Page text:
FIG. 6 and FIG. 7 depict the frequency response and polar response, respectively, of the unidirectional microphone element (12) used in the preferred embodiment. FIG. 8 and FIG. 9 depict the frequency response and polar response, respectively, of the microphone element (12) once installed in the housing (18, 20) of the preferred embodiment.

The front and rear input orifices (23, 24) are of rectangular cross-sectional shape. The major diameter of the preferred embodiment orifices (23, 24) measures 0.384", sufficiently below the cross-dimensional limit to prevent cross-mode propagation well beyond 3 kHz. The minor diameter is oriented along the same axis as the effective port separation distance, d. Such orientation of the minor diameter allows for a clearly defined value of d, which is of critical importance in determining the directivity characteristics of the microphone (10).

In FIG. 1, the microphone housing (18, 20) is preferably molded to have at least one planar exterior surface through which the acoustic waveguides extend. By forming the housing (18, 20) with at least one exterior planar surface, the microphone (10) can be installed in objects (not shown) having planar surfaces. The microphone (10) can be mounted within such an object yet be nearly unobservable by virtue of the fact that the microphone's input ports are planar and can be mounted flush to a planar surface. As shown in FIG. 10, the microphone (10) might be mounted in an automobile headliner or dashboard. One of the entry ports (23,24) of the housing corresponds to a front acoustic input; the other a rear acoustic input. The housing might be rotated, before or after installation, to change the direction and orientation of the front acoustic input port so as to conform to a talker's location or other application-specific factors. The microphone might also be used in other flat surfaces, including but not limited to desks, conference tables, computer monitors, and so forth.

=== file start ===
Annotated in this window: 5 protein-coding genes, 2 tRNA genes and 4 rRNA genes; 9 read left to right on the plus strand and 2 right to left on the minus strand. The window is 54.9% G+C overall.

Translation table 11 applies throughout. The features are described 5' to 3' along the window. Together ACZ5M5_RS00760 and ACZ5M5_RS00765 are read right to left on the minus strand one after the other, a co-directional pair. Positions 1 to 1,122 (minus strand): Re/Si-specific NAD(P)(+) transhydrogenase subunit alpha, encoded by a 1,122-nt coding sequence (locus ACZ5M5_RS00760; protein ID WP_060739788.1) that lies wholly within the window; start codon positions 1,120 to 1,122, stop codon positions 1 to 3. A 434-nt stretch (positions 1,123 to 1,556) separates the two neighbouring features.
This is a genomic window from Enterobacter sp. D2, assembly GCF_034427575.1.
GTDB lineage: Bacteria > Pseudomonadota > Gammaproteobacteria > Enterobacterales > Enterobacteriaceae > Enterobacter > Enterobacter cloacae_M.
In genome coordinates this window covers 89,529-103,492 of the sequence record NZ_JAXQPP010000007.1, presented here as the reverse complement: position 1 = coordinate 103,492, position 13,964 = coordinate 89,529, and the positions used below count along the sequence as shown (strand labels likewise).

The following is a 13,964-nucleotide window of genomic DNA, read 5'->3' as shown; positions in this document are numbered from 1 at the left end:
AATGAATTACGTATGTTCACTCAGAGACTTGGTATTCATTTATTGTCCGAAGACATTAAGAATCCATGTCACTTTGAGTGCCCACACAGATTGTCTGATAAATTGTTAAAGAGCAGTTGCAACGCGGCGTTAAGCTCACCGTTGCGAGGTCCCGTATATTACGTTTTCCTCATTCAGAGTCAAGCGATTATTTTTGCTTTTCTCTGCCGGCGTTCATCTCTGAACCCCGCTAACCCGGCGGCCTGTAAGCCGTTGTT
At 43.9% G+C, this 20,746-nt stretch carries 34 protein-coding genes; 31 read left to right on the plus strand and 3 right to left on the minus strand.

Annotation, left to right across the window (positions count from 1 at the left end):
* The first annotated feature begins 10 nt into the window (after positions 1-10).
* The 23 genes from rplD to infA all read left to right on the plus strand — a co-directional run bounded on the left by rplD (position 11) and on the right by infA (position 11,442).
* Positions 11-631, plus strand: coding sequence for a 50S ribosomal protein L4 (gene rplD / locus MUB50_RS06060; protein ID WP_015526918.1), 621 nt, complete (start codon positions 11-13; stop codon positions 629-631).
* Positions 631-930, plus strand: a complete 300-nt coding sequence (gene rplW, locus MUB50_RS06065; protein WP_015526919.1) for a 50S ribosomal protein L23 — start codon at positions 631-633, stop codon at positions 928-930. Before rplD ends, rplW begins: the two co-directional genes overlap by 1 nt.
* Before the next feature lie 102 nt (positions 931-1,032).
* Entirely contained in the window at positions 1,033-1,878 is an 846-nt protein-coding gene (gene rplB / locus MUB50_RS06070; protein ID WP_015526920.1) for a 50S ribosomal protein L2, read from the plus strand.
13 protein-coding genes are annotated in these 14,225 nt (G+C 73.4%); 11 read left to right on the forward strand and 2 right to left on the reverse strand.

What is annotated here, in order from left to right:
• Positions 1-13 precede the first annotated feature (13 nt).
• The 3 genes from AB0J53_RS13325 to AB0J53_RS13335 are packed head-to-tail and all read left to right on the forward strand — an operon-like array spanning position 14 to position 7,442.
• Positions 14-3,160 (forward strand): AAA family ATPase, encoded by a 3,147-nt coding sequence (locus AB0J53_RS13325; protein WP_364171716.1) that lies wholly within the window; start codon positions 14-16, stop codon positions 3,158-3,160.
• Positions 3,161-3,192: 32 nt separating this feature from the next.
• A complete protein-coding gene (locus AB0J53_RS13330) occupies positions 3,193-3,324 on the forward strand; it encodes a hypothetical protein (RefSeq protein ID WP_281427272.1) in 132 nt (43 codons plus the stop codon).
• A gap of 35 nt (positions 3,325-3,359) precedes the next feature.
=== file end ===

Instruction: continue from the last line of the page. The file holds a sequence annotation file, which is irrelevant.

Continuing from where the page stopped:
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Referenced by
Citing PatentFiling datePublication dateApplicantTitle
US6597793 *Aug 6, 1998Jul 22, 2003Resistance Technology, Inc.Directional/omni-directional hearing aid microphone and housing
US7106876Oct 14, 2003Sep 12, 2006Shure IncorporatedMicrophone for simultaneous noise sensing and speech pickup
US7110553 *Feb 3, 1998Sep 19, 2006Etymotic Research, Inc.Directional microphone assembly for mounting behind a surface
US7142677Jul 17, 2001Nov 28, 2006Clarity Technologies, Inc.Directional sound acquisition
US7409068Mar 6, 2003Aug 5, 2008Sound Design Technologies, Ltd.Low-noise directional microphone system
US8002078 *Feb 19, 2009Aug 23, 2011Bose CorporationAcoustic waveguide vibration damping
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Classifications
U.S. Classification381/361, 381/338, 381/353, 381/355
International ClassificationH04R9/08, H04R1/40, H04R1/38
Cooperative ClassificationH04R1/38
European ClassificationH04R1/38
Legal Events
DateCodeEventDescription
Sep 23, 2011FPAYFee payment
Year of fee payment: 12
Feb 21, 2008FPAYFee payment
Year of fee payment: 8
Feb 10, 2004FPAYFee payment
Year of fee payment: 4
Jan 4, 2000ASAssignment
Owner name: SHURE INCORPORATED, ILLINOIS
Free format text: CHANGE OF NAME;ASSIGNOR:SHURE BROTHERS INCORPORATED;REEL/FRAME:010519/0852
Effective date: 19990618
Owner name: SHURE INCORPORATED 222 HARTREY AVENUE EVANSTON ILL
Jan 20, 1998ASAssignment
Owner name: SHURE BROTHERS INCORPORATED, ILLINOIS
Free format text: ASSIGNMENT OF ASSIGNORS INTEREST;ASSIGNOR:GROSZ, STEVEN R.;REEL/FRAME:009137/0208
Effective date: 19980106